THINKING ABOUT ANOTHER MAMMOGRAM?
In the study, two doctors at Boston Children's Hospital, Ken Mandl and Mei-Sing Ong (Mandl is also a professor at Harvard School of Medicine) stated that, "There's a $4-billion problem, and it's $4 billion dollars being spent on two undesirable outcomes." The two undesirable outcomes they were talking about were those ugly twins I mentioned in the first sentence of this post. It is their belief that for the most part, "providers, patients, and their families" are failing to grasp the magnitude of this problem. The Overdiagnosis rate was over one in ten, which means that of the nearly 30 million women getting their BREASTS X-RAYED every year, over 3 million received "False Positive" diagnosis at a cost of nearly three billion dollars.
The shocker, however, were the statistics for DCIS (Ductal Carcinoma in Situ), where the rate of Overdiagnosis is 86%. In English, this means that for every 100 people diagnosed with DCIS, 86 of them did not have the problem ---- they were "False Positive". Gulp! Frith went on to write that, "For years, a DCIS finding automatically led to bilateral mastectomy. However, providers now realize that it often does not progress and sometimes is actually not even cancerous." And now we have celebrities like Angelina Jolie affecting public opinion by opting for a DOUBLE MASTECTOMY (not to mention a complete hysterectomy) just because SHE CARRIES A CERTAIN GENE.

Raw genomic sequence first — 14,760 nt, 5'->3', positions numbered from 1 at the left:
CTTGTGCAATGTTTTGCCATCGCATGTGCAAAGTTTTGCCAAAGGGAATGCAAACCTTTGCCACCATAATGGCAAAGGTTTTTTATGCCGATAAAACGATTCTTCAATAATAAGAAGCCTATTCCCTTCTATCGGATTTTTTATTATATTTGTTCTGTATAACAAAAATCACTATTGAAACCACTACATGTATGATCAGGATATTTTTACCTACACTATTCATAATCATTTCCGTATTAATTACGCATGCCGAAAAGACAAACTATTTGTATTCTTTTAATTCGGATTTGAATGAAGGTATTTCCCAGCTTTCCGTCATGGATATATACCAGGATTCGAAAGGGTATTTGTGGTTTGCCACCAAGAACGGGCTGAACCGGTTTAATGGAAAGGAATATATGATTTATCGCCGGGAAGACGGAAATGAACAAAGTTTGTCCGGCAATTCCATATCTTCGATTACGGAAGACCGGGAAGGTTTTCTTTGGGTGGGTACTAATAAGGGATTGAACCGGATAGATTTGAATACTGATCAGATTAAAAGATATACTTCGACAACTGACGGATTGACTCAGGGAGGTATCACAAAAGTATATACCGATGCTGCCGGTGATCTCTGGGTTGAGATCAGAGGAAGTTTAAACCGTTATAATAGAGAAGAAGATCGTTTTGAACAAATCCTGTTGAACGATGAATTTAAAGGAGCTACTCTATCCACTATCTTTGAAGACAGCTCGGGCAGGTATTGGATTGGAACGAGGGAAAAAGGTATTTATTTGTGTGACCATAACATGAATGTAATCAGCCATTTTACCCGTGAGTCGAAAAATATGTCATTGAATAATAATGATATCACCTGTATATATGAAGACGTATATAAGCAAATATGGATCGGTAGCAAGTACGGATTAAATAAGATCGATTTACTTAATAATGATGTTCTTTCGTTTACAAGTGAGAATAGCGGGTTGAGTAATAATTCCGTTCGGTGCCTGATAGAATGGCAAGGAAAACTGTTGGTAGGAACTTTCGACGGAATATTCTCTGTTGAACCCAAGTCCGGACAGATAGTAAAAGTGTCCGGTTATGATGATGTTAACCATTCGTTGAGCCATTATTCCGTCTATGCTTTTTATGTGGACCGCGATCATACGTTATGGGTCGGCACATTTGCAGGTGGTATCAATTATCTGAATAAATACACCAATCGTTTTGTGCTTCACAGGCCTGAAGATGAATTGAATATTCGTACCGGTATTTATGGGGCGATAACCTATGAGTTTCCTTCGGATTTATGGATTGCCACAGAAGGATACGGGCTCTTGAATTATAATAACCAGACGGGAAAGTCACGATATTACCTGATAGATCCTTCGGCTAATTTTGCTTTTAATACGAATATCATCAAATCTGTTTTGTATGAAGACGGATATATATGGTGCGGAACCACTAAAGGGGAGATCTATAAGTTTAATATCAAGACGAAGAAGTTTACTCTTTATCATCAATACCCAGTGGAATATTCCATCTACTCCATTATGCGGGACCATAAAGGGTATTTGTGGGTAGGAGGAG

Despite lots of discussion, there were no tangible recommendations by the study's authors other than the ultra-vague, "limiting screening to women for whom it clearly has a positive benefit-harm balancing". Unfortunately, not even these researchers could really say what this means. I realize you'll all be shocked, but as always, the reasons boil down to money. Listen to what Firth says about their conclusions. After sharing something that was likewise revealed in YESTERDAY'S POST ---- that the "status quo of current practices is so firmly entrenched" ----- Mandl states that because, "Any change in recommendation will shift the revenue one way or another..... that has to be an explicit part of the conversation." So, even though we have study after study after study on this topic by the research side of the medical community, the practicing side of the medical profession wants exactly what the research side says they shouldn't have --- largely because to follow their lead would drastically diminish income ("shift revenue"). And the CHASM continues to grow.
If you are interested in Cancer Prevention as opposed to Cancer Detection (not sure our medical system or government has figured out the difference yet), you might want to at least skim over THIS SERIES OF POSTS.